Naomi Ackie

Naomi Ackie Found Her Voice Playing Whitney Houston

Preparing to embody the voice of a generation, Ackie initially thought the project was "too big and too insurmountable."

There’s a scene near the 90-minute mark in I Wanna Dance with Somebody when actress Naomi Ackie’s generous sprinkling of Black Girl Magic will cause a rapturous call-and-response with audiences from London to Los Angeles. The moment builds up after a clip montage of Houston (Ackie) becoming decidedly done with the drama of Bobby Brown’s (Moonlight’s Ashton Sanders) extramarital antics. Enter Clive Davis (Stanley Tucci), who presents her with a demo cassette tape of “It’s Not Right But It’s Okay” — the pièce de resistance song of a woman fed up. 

What happens next is the slickest of transitions, instantly taking fans back to 1999, when the original music video hit living rooms around the world. Ackie’s reinvented Whitney transforms from a frazzled bystander in her own life to a seductress who has put herself back on top. When asked if Ackie agrees that certain audiences, namely women of color, will clap the loudest as she enters the frame in sleek black leather just like Houston, she nods effusively, grinning ear-to-ear. 

“What I'll do when I go home is watch it with my family and go to a South London [theater] and just sit in the back and see how people react,” confesses Ackie, days before IWDWS premiered in New York City (the film arrives in theaters on Dec. 23).

The British actress’s connection to Houston started long before being cast as the lead in the Kasi Lemmons-directed biopic.

“You know what's so funny? ‘It's Not Right But It's Okay’ is the first song I remember coming out as a hit single when I was younger,” she says, reminiscing of her days back in Walthamstow, London. “It was the leather dress, the deep fringe, the bob. And she was like, ‘I've had enough. You're going to stop your wickedness, and I'm going to be OK.’ I remember singing that as a child, which is so funny, because can you imagine me at 8 years old talking about credit cards and stuff?”

The image of a precocious Ackie in pigtails singing “pack your bags up / get up and leave” might be, in the King’s English, cheeky. However, the 30-year-old recalls it was no laughing matter when she was offered the role of Whitney Houston, regarded as one of “the greatest singers of her generation.”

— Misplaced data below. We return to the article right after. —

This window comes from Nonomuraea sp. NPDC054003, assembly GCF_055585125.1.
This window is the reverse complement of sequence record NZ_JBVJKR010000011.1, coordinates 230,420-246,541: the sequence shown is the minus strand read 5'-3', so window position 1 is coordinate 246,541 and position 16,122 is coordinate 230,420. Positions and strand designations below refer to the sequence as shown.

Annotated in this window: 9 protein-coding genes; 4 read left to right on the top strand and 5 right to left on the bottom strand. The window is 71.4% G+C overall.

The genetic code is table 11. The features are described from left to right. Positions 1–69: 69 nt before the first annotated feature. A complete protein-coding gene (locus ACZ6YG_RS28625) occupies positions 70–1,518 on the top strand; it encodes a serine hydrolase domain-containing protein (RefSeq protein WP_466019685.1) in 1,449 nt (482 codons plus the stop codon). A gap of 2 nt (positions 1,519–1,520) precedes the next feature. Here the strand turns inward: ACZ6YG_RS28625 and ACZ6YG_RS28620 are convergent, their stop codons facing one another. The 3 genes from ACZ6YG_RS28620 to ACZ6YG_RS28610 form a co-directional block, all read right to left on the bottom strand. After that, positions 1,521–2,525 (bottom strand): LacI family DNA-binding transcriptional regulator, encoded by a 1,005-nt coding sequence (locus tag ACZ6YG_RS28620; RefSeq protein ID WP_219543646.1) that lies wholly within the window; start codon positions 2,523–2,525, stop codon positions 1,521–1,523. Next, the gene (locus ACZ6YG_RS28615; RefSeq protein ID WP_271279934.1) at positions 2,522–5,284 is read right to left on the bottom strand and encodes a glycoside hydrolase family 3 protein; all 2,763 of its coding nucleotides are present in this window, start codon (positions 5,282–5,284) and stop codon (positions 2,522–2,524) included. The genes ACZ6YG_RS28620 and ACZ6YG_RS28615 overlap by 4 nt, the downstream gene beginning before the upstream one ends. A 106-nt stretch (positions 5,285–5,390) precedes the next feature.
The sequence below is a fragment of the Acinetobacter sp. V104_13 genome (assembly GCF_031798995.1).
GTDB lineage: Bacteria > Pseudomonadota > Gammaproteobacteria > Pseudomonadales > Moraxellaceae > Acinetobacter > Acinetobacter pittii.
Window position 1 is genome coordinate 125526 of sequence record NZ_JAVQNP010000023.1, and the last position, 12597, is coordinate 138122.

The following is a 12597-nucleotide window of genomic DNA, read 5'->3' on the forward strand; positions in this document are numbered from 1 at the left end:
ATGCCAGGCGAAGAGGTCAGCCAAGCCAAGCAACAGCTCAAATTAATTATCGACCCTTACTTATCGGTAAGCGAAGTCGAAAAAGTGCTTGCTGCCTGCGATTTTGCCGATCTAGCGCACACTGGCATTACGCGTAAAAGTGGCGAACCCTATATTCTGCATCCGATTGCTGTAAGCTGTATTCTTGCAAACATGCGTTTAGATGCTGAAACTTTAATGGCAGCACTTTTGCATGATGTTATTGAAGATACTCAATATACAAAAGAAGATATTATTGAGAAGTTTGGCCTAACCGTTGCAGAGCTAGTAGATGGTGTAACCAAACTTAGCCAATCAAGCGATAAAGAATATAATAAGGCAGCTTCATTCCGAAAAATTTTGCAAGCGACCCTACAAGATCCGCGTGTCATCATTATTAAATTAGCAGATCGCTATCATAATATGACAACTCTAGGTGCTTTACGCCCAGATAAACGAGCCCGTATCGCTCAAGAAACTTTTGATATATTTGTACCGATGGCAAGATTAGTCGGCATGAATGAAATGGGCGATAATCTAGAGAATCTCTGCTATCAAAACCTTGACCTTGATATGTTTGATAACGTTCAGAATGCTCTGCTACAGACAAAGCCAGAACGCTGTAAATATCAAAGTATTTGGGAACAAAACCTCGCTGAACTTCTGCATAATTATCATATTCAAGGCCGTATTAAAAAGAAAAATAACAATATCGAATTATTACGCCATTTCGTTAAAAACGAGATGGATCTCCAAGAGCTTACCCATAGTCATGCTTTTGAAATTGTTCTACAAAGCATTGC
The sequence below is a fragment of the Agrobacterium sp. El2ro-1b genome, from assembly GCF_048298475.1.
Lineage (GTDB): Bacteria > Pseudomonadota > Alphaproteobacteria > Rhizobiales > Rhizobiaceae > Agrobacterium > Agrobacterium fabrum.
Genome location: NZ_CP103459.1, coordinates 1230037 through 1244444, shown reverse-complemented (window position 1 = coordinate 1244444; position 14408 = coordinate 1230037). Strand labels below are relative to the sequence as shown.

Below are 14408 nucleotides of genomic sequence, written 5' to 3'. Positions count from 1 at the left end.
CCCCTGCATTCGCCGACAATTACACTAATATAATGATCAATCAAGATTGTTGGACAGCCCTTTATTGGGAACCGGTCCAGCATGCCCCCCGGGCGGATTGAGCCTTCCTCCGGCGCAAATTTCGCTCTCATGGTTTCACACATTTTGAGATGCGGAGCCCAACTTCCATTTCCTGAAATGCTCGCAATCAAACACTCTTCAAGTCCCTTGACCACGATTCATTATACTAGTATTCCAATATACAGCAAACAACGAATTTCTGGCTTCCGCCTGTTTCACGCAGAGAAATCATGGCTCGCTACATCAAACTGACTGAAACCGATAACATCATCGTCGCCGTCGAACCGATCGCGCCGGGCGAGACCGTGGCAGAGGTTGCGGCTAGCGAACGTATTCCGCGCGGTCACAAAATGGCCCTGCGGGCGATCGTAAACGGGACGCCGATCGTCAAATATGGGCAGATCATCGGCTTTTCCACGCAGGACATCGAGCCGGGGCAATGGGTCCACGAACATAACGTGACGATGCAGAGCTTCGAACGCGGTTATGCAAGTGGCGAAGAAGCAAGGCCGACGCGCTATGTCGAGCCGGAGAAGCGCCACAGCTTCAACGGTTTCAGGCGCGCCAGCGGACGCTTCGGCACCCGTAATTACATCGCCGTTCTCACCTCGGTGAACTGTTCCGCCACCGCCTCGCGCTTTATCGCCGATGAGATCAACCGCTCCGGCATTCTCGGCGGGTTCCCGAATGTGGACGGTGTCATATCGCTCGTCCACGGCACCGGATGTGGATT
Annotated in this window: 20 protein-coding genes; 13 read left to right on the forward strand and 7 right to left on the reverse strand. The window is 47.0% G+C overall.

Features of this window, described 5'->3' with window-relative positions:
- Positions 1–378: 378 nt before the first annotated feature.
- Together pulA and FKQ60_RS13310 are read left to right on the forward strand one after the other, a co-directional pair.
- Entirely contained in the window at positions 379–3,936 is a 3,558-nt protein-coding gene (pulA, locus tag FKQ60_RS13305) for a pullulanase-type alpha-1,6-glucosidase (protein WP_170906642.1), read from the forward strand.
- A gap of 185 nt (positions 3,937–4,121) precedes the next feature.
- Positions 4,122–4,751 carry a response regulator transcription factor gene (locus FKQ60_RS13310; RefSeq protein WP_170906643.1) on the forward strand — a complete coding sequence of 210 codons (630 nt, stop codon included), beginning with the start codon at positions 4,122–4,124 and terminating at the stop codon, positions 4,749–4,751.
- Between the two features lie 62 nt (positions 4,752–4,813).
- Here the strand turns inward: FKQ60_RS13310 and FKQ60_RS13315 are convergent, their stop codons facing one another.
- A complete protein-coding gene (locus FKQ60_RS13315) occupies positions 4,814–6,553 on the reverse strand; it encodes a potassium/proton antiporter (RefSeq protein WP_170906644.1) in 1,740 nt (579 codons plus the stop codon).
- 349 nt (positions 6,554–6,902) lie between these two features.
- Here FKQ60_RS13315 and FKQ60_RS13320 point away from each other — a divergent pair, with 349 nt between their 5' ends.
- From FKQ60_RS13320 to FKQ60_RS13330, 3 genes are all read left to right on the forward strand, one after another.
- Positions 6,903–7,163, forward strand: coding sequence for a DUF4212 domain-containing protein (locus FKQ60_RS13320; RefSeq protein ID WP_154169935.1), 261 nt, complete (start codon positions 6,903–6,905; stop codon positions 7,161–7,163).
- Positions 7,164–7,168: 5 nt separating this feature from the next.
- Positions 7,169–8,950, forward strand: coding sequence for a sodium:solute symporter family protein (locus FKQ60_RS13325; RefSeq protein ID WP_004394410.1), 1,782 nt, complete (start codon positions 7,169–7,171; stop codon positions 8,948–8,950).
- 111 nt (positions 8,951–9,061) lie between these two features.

“There were many things,” Ackie shares candidly via Zoom. “I don't look like Whitney. I was really quite scared of playing an American person, because I've never played an American before. I was scared of playing a lead actress in something, because I've never done that before. There were many things there that I was like, ‘This feels too big and too insurmountable.’”

Ackie’s circle of trust tightened around her, quieting her fears wth affirmations. “I was just very, very lucky that my team, my family, and my friends were like, ‘Nae, if you don't try this you'll never know.’” 

Being pushed out of her comfort zone is something she found in kinship with Houston; their respective mothers encouraged not only commitment to their crafts but excellence. “My mom is so similar to Cissy Houston,” says Ackie, whose mother passed away in 2016. “There's the scene at the beginning, where Cissy is telling Whitney, ‘You said you wanted to do this, but you're going to do it and you're going to do it right,’ is exactly how my mom used to be to me when I said I wanted to be an actress.”

She continues: “At 11, I wanted to be an actress. And I'd been working on it, not professionally, but [attending] drama schools and Saturday schools. But when I applied for drama school, I sent in an essay once that was really not good. My mom started blasting me. She was like, ‘What do you think this is? You want to be an actress and you're sending in this?’ Then, she told me to redo it. And I did and it was so much better. I actually got into drama school then.”